Last May, I went on a seven-day camping trip through the Namib desert. I call it a camping trip because although I was working (from about 6 a.m. until midnight for seven days straight), I was not one of the 200 people who had decided to run, walk or hobble my way through 250 kms of rough country, sand and sand
dunes (the second largest in the world!). Instead, I was the on-location writer, providing daily updates and twice daily features.
It was my first time in Namibia and to date the farthest I’ve ever traveled for a work project. Also the most challenging because while I wasn’t doing the equivalent of a marathon a day for six days straight, while carrying everything on my back except water and a space in a tent, I did have to pack everything I needed for a week, including food (hell it was mostly food in there), shove it all in a single duffle bag and throw it into the back of a pick-up truck.
Though I wasn’t like some of the competitors who opted to compete in the same pair of socks for an entire week in order for their back pack to weigh slightly less, I did have the same experience in that I had little sleep and went without a toilet or a shower for a week. At one point I threw a little bit of water from a leech-infested lake onto my bangs (this was before we knew there were leeches), but in the end, nothing really took away from the fact that I hadn’t showered in a week.
It was probably one of the best “vacations” (working holidays?) of my life.
I learned a lot.
And not just that Windhoek beer tastes delicious, that grilled Oryx is fantastic (or that an animal called an Oryx exists) and what it’s like to fall asleep under the stars, sans tent and stranded in the middle of the Namib desert, but stuff about writing.
1. You never know how your previous writing is going to impact your future writing.
One of my favourite people in Namibia was an Italian ultra-marathon runner named Marco Olmo, who was 59 when he ran the race and came in third overall, beating the likes of many younger runners. He started running at 37 and became an absolute legend on the ultra-marathon and trail-running scene, winning over 20 races of 100km or more.
Marco only speaks Italian, but since I spoke Italian we were able to do a long interview in his tent one afternoon after he finished running. I asked him why he thought he was able to run so fast, when he had started relatively late in life.
The answer was that Marco hadn’t. Though he ran his first race at 37, Marco’s father was a shepherd in northern Italy and was therefore sent into the hills to retrieve the sheep or run into town to get groceries. He then said his toughness came from the jobs he had – farmer, truck driver, and then at a cement plant. Actually, I think the only word in English came when he said “Catepillar”, as in describing what he did for a living.
So you never know. Maybe that terrible series of sonnets I wrote in 10th grade will come in handy one day. Or not.
2. Having more time doesn’t mean you’ll write more or write better.
This is the kind of trip where you get up at 6 a.m., change your underwear and your socks in your sleeping bag (and then put the old clothes back on), leave your tent to brush your teeth and then come back in to pack up and wash your face with a MAC make-up wipe. It’s the kind of trip where instant oatmeal and hot chocolate is a must, the kind where you drive around the second most populated place on Earth for four hours before running out of the car to interview a few runners passing by. It’s the kind of trip that by the time you get to the next campsite, it’s nearing dark, you need to help set up a cyber tent, interview anyone and everyone and get to work on three articles of 500 words each.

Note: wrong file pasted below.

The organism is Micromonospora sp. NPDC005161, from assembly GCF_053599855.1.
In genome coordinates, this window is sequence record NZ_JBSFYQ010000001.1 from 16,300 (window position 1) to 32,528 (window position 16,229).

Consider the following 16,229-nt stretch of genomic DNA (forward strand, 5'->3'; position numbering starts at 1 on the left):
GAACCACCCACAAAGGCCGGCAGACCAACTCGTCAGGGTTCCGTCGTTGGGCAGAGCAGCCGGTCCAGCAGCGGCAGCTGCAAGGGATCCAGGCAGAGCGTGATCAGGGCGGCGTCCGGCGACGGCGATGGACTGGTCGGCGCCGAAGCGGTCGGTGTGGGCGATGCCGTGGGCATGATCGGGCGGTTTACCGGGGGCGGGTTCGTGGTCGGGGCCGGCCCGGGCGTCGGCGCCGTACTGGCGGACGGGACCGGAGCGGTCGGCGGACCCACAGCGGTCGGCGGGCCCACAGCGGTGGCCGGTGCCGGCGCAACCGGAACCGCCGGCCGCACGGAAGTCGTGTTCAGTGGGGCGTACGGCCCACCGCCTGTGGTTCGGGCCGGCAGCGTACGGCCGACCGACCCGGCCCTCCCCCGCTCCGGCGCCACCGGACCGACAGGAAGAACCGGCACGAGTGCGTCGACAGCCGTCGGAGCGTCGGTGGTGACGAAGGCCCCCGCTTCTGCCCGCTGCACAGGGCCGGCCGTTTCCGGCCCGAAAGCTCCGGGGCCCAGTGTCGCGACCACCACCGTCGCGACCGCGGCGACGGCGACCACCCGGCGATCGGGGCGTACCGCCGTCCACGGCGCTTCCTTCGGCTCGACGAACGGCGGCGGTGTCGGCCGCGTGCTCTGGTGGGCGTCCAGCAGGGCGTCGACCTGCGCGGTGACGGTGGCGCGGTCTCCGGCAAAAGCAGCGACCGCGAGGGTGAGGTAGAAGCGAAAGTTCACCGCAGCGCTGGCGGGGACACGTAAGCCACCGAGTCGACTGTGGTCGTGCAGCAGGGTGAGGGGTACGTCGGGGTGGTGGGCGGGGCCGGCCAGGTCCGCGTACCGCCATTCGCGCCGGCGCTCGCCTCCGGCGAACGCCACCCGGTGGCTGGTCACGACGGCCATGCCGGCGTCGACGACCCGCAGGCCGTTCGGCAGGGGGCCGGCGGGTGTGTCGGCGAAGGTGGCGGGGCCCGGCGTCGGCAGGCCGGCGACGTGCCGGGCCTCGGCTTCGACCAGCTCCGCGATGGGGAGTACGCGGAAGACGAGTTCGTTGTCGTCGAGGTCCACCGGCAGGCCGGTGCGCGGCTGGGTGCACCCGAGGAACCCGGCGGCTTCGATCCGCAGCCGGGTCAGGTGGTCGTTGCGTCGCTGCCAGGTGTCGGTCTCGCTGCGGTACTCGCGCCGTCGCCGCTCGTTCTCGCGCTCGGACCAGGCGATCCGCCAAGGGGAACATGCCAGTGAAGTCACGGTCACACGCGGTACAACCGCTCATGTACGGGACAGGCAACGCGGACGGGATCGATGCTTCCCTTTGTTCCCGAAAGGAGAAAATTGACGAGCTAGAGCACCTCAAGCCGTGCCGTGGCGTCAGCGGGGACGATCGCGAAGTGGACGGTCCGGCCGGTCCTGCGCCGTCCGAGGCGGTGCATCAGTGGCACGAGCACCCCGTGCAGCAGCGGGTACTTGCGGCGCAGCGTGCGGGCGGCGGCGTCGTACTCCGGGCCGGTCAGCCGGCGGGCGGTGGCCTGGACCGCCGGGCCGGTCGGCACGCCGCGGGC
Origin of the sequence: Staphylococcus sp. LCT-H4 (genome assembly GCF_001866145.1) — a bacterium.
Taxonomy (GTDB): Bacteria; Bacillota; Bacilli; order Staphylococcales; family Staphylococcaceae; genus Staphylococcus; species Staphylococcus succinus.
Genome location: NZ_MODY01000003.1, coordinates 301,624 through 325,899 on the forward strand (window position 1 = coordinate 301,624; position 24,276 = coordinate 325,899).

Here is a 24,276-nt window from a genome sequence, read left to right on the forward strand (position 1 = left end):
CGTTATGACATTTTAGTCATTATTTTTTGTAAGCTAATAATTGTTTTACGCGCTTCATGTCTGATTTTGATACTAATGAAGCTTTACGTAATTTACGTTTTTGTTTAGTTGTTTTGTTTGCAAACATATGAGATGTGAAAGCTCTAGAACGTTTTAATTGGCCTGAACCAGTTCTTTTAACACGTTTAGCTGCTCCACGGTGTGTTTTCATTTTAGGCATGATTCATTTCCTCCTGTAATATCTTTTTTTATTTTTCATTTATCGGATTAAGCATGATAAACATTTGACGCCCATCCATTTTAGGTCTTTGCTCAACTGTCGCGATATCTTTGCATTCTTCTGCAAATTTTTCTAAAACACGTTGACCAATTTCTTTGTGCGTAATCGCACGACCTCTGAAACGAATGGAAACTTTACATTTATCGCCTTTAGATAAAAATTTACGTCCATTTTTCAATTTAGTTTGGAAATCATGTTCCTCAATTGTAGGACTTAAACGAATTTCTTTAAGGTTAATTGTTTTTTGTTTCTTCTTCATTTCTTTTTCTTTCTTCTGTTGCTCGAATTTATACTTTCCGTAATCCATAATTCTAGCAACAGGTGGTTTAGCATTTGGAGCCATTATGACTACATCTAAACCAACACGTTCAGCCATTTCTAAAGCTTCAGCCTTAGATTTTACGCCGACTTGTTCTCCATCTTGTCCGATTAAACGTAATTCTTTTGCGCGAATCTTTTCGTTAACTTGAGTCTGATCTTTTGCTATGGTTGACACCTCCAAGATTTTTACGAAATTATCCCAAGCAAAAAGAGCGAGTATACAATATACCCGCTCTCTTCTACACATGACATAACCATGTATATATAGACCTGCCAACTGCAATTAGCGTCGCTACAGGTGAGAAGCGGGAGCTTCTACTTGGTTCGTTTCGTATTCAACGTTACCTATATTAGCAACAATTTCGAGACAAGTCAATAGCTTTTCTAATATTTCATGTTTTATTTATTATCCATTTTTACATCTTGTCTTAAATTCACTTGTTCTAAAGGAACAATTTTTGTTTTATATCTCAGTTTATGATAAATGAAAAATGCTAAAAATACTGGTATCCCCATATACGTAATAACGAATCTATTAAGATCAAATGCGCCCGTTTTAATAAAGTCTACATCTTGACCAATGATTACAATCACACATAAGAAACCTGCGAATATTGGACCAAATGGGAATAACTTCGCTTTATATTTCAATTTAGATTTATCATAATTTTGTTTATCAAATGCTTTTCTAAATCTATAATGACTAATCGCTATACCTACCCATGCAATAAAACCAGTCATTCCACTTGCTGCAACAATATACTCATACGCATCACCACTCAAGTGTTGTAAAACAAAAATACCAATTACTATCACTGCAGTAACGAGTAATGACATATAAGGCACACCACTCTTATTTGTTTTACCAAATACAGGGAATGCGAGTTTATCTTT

You write quickly, the only light being your computer screen and a headlamp. There’s food, but it’s dehydrated and you just add water. Sometimes in the middle of a feature story on whether any of the competitors think they will find diamonds in the rough as they run near Lüderitz, the videographer tosses you some Pringles.
There isn’t much time to write, so you do it quickly, sitting on the tent floor and hoping your headlamp doesn’t run out. You write as well as you can, in part because it’s your job but in part because there are people all around the world wondering how their family and friends did during the day’s stage.
You write quickly because the biggest concern isn’t how you write, but how long it takes for the satellite to transmit everything. Because if the satellite isn’t up to the job, then you’re not going to bed.
3. The day’s stage isn’t 100 km, it’s 10km ten times.
My friend Tony has walked his fair share of these 250-km races and, because he can’t get enough of them, he volunteers at others. While I was officially working as a writer, I subbed in as a volunteer at a checkpoint during the week’s longest stage – a 100 km over two days.
In these kinds of races, there’s a checkpoint every 10 km, where we write down times, hand out water and if competitors need to, they can sit for a few minutes, have a snack or a whinge. Sometimes at these checkpoints, the competitors want to drop out. I don’t blame them. I would too. 10 kilometres is long enough, never mind a 100. But as I’m nodding at their lament (too afraid to say anything), Tony sweeps in and says: “Do you think you can make it another 10 km? Because the checkpoint after this has a fire and hot water and you can sleep there over night if you need to.”
The competitor thinks about the 60 (!) kms that remain and while he maybe can’t envision himself doing the entire 60, another 10 seems manageable and so he finishes his water, puts on his pack and carries on.